Editorial |

Defining Multiple Sclerosis Treatment Response With Magnetic Resonance Imaging:  How Much Activity Is Too Much?

Paul S. Giacomini, MD, FRCP(C); Douglas L. Arnold, MD; Amit Bar-Or, MD, FRCP(C), MSc; Jack P. Antel, MD
Arch Neurol. 2009;66(1):19-20. doi:10.1001/archneurol.2008.529.
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Supreme Court Justice Potter Stewart's memorable quote “I cannot define it, but I know it when I see it” was initially used in reference to obscenity; however, it is equally applicable to identifying treatment failure in multiple sclerosis (MS).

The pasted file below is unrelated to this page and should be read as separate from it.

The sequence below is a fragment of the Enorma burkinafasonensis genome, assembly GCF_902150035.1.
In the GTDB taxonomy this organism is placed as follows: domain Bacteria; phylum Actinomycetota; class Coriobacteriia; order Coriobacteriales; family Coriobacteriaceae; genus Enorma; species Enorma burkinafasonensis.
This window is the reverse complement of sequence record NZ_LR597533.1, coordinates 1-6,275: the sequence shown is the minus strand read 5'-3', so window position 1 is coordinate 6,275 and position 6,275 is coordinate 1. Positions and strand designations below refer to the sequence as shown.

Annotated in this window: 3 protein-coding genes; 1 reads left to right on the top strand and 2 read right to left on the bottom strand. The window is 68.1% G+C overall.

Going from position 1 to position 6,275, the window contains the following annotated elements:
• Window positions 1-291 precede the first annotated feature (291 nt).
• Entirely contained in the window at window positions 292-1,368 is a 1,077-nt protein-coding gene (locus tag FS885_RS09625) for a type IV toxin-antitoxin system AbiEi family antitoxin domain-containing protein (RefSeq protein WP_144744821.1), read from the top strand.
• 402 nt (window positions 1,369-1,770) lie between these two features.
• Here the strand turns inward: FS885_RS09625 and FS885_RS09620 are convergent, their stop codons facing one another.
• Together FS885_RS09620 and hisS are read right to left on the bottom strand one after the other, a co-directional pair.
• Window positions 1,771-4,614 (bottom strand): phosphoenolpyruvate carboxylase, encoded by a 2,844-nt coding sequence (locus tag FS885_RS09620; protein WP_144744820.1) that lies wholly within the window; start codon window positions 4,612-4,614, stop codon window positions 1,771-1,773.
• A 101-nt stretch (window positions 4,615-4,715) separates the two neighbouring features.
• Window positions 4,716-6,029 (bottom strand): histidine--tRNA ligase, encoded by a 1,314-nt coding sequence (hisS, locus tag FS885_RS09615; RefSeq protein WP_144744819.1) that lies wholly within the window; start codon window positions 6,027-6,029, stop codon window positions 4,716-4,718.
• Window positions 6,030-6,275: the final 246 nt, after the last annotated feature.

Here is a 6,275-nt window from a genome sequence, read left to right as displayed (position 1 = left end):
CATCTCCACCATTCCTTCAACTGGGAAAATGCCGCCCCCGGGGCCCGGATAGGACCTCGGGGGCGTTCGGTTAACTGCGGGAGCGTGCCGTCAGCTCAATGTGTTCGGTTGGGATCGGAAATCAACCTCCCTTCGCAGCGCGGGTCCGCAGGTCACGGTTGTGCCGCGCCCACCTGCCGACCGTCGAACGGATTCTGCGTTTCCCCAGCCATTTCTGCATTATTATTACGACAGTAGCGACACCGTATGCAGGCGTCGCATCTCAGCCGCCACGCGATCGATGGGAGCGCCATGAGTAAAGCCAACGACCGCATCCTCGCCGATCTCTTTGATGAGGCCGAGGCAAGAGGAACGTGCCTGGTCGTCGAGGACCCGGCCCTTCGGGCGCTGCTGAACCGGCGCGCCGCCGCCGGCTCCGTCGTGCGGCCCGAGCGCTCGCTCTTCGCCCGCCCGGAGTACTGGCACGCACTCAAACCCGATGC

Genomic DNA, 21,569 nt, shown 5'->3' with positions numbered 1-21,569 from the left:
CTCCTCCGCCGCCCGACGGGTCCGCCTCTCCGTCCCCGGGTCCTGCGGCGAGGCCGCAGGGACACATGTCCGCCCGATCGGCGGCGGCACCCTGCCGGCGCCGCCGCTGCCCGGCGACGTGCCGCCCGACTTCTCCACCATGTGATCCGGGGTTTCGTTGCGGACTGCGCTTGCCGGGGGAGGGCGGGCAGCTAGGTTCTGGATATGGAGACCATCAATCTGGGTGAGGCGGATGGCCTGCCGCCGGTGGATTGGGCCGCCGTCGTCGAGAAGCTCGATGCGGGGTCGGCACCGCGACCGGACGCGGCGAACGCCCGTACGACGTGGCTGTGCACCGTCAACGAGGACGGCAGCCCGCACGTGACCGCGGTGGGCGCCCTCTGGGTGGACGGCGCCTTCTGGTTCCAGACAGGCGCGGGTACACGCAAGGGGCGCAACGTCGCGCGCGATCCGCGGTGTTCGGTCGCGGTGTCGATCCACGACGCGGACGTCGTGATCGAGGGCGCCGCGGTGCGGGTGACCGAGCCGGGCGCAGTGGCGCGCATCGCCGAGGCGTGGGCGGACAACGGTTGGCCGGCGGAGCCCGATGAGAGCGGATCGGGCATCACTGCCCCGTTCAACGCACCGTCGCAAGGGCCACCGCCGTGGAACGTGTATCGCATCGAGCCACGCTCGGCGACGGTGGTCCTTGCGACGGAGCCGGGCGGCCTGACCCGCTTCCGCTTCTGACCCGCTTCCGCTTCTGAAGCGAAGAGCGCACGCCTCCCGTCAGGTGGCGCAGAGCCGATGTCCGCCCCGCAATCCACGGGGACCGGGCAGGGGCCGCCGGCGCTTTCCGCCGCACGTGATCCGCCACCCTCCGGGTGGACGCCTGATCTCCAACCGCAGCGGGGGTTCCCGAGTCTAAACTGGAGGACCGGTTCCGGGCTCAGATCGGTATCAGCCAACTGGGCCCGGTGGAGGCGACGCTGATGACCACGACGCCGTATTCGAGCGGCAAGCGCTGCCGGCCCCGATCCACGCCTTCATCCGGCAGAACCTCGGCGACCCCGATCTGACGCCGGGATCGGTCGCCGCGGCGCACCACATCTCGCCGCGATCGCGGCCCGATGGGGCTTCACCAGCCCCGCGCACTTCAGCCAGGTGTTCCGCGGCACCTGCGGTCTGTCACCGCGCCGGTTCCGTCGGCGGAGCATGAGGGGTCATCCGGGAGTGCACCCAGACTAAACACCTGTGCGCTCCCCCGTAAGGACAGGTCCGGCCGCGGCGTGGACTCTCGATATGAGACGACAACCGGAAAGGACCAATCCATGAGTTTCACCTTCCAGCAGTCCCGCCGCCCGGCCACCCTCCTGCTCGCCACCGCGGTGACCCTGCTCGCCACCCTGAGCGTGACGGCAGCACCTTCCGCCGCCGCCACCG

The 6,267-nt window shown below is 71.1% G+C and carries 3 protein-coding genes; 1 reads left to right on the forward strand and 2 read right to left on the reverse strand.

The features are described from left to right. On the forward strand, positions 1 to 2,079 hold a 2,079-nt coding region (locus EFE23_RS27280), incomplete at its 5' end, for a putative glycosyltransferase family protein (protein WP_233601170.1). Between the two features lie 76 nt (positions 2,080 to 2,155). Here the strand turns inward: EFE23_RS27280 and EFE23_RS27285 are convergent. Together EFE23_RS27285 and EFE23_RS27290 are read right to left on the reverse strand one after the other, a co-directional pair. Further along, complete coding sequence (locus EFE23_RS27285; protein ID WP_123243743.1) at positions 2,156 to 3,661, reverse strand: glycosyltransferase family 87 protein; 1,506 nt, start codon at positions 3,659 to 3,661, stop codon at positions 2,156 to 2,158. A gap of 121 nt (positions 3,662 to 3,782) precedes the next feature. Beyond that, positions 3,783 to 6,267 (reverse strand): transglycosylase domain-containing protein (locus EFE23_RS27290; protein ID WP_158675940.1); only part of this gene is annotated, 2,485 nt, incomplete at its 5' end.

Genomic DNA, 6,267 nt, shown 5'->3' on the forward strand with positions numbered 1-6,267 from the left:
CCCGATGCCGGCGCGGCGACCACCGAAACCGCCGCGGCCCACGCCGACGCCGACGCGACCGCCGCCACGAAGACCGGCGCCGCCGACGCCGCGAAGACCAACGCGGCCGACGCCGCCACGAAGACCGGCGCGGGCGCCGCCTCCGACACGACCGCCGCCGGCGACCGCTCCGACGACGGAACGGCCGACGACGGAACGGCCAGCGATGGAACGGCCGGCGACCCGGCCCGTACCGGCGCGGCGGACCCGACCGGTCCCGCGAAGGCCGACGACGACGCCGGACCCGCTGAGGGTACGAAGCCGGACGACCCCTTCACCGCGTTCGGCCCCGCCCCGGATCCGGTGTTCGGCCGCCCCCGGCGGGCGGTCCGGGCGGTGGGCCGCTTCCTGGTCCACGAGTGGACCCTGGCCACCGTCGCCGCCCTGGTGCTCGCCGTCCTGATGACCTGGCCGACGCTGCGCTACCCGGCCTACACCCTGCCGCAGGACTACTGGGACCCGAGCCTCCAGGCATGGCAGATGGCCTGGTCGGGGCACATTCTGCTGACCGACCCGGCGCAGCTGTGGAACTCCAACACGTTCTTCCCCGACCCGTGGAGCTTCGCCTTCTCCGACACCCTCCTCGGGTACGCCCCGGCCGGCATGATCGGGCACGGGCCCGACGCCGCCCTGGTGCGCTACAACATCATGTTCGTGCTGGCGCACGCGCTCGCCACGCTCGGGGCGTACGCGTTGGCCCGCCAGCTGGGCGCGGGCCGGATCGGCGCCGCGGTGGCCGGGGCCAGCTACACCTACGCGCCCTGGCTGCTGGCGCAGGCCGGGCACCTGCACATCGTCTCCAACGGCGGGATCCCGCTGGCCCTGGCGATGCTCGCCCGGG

Defining treatment failure in MS is notoriously difficult. The available disease-modifying therapies are only partially effective in suppressing disease activity, and the disease itself can go into periods of remission spontaneously. The thresholds used for defining treatment failure, or “suboptimal response” as it is often called, vary considerably between clinicians. Some clinicians ignore worsening magnetic resonance imaging (MRI) activity in the context of a clinically “stable” patient with no new symptoms of a relapse. Some would argue that a single new lesion is evidence of disease activity and therefore a suboptimal response. In the middle ground, there is much uncertainty and few data about how much disease activity should be tolerated before deciding that partially effective therapies are failing.

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